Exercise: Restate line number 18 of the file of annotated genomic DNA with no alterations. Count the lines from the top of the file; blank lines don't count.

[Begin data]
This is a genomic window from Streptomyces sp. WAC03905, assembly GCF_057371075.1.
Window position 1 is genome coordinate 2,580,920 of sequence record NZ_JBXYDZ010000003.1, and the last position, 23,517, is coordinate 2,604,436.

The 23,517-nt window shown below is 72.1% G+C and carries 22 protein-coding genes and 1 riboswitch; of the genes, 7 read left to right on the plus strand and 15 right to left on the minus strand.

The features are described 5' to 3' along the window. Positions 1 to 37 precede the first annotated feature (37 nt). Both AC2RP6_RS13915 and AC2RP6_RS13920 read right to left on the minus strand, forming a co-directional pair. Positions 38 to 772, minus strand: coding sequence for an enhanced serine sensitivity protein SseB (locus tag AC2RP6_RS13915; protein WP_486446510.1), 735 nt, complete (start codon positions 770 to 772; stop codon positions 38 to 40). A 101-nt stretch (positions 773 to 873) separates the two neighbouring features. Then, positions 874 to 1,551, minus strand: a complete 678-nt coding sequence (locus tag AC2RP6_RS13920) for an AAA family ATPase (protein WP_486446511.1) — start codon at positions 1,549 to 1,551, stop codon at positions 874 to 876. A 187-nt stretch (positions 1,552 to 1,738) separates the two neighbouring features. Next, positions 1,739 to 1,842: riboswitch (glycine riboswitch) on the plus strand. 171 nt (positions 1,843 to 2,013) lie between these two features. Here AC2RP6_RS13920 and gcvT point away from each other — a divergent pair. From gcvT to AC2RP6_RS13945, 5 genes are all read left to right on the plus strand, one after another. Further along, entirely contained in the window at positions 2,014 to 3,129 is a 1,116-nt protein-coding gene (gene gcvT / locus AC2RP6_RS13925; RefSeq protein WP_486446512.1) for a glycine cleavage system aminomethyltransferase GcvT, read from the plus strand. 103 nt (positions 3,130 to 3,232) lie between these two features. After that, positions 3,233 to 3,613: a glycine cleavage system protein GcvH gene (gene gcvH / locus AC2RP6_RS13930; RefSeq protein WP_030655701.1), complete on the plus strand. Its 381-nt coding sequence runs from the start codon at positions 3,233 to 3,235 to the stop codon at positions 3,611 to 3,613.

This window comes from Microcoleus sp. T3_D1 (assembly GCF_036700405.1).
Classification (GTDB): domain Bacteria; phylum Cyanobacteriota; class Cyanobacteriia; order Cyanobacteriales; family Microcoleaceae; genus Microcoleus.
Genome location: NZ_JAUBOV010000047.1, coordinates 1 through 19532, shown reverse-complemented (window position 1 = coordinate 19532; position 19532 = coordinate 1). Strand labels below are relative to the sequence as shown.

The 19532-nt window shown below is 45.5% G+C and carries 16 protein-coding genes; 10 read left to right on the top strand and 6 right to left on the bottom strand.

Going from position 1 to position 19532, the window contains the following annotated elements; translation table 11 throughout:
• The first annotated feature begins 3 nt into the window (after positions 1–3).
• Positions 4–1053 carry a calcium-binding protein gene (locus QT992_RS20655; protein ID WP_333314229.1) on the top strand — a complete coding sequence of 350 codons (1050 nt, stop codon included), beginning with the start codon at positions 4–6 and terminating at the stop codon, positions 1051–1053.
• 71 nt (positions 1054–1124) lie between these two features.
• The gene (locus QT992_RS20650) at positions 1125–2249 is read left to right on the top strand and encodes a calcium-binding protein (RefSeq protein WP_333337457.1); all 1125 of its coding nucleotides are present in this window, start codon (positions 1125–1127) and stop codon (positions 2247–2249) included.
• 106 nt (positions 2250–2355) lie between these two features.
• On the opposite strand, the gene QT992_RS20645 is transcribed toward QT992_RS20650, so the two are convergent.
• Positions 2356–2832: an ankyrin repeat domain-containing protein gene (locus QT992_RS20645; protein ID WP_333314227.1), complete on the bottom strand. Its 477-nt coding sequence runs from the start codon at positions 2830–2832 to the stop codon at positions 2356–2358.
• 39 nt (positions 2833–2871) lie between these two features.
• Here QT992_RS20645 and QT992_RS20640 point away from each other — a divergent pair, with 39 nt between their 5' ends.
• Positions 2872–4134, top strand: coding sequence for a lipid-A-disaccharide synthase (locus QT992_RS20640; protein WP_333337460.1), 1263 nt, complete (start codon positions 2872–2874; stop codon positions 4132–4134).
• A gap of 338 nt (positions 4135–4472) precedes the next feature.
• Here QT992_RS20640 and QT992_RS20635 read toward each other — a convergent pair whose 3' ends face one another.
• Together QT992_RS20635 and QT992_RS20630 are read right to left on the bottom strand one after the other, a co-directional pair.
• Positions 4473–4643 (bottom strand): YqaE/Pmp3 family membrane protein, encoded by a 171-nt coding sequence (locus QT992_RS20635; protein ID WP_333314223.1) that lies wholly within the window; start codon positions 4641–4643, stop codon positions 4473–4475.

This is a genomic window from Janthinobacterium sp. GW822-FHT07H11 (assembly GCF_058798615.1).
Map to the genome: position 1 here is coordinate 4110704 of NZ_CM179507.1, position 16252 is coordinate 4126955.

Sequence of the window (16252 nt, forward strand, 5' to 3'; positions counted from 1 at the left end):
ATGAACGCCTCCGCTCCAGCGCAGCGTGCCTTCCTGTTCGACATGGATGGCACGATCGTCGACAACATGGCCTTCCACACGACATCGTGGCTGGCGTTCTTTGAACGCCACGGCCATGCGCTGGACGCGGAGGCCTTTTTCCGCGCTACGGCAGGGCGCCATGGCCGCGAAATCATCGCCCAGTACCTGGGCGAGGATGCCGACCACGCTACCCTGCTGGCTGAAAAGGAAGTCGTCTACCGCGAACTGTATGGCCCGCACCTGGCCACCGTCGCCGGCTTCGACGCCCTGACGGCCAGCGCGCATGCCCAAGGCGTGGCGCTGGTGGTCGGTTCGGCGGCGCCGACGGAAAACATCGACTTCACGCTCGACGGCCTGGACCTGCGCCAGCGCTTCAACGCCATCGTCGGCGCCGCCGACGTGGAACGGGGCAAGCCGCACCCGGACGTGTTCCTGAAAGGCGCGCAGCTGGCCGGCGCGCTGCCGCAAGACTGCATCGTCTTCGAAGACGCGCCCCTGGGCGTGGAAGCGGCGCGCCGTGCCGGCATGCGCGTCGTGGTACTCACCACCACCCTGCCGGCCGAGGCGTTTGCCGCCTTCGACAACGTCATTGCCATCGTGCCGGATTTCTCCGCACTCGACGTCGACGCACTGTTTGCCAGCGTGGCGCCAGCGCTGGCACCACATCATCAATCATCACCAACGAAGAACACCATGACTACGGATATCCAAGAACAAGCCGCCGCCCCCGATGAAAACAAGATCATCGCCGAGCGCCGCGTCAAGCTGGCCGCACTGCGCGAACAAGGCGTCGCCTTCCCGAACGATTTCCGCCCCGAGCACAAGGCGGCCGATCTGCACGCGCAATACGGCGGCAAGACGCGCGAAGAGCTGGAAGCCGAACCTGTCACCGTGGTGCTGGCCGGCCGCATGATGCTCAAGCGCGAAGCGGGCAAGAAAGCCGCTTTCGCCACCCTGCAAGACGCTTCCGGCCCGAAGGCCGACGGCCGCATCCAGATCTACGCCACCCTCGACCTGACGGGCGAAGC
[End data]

• Here QT992_RS20645 and QT992_RS20640 point away from each other — a divergent pair, with 39 nt between their 5' ends.